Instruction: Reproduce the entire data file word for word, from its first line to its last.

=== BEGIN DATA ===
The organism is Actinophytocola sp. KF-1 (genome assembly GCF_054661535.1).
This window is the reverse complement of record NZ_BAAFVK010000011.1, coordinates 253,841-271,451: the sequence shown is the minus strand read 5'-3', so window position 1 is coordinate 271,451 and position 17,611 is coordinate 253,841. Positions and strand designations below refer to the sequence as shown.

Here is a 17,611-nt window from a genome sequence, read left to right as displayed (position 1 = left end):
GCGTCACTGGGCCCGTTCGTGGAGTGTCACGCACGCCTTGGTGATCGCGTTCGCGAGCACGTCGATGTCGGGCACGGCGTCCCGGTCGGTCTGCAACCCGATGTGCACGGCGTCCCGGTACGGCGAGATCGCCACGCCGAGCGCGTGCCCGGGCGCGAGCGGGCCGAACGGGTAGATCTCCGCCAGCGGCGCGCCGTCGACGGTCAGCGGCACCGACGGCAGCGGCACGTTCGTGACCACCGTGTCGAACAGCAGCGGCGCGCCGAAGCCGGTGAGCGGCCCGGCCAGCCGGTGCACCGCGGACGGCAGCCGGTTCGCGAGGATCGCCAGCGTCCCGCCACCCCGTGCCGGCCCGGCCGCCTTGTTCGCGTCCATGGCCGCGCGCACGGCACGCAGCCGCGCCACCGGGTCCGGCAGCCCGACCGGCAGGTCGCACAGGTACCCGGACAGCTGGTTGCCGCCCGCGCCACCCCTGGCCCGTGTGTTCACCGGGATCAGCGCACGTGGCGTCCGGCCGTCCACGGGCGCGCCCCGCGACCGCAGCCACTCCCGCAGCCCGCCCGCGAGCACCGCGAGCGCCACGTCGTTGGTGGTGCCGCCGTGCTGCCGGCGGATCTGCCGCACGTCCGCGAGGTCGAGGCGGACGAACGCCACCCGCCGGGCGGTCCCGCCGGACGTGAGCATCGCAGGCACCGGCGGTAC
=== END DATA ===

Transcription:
The organism is Actinophytocola sp. KF-1 (genome assembly GCF_054661535.1).
This window is the reverse complement of record NZ_BAAFVK010000011.1, coordinates 253,841-271,451: the sequence shown is the minus strand read 5'-3', so window position 1 is coordinate 271,451 and position 17,611 is coordinate 253,841. Positions and strand designations below refer to the sequence as shown.

Here is a 17,611-nt window from a genome sequence, read left to right as displayed (position 1 = left end):
GCGTCACTGGGCCCGTTCGTGGAGTGTCACGCACGCCTTGGTGATCGCGTTCGCGAGCACGTCGATGTCGGGCACGGCGTCCCGGTCGGTCTGCAACCCGATGTGCACGGCGTCCCGGTACGGCGAGATCGCCACGCCGAGCGCGTGCCCGGGCGCGAGCGGGCCGAACGGGTAGATCTCCGCCAGCGGCGCGCCGTCGACGGTCAGCGGCACCGACGGCAGCGGCACGTTCGTGACCACCGTGTCGAACAGCAGCGGCGCGCCGAAGCCGGTGAGCGGCCCGGCCAGCCGGTGCACCGCGGACGGCAGCCGGTTCGCGAGGATCGCCAGCGTCCCGCCACCCCGTGCCGGCCCGGCCGCCTTGTTCGCGTCCATGGCCGCGCGCACGGCACGCAGCCGCGCCACCGGGTCCGGCAGCCCGACCGGCAGGTCGCACAGGTACCCGGACAGCTGGTTGCCGCCCGCGCCACCCCTGGCCCGTGTGTTCACCGGGATCAGCGCACGTGGCGTCCGGCCGTCCACGGGCGCGCCCCGCGACCGCAGCCACTCCCGCAGCCCGCCCGCGAGCACCGCGAGCGCCACGTCGTTGGTGGTGCCGCCGTGCTGCCGGCGGATCTGCCGCACGTCCGCGAGGTCGAGGCGGACGAACGCCACCCGCCGGGCGGTCCCGCCGGACGTGAGCATCGCAGGCACCGGCGGTAC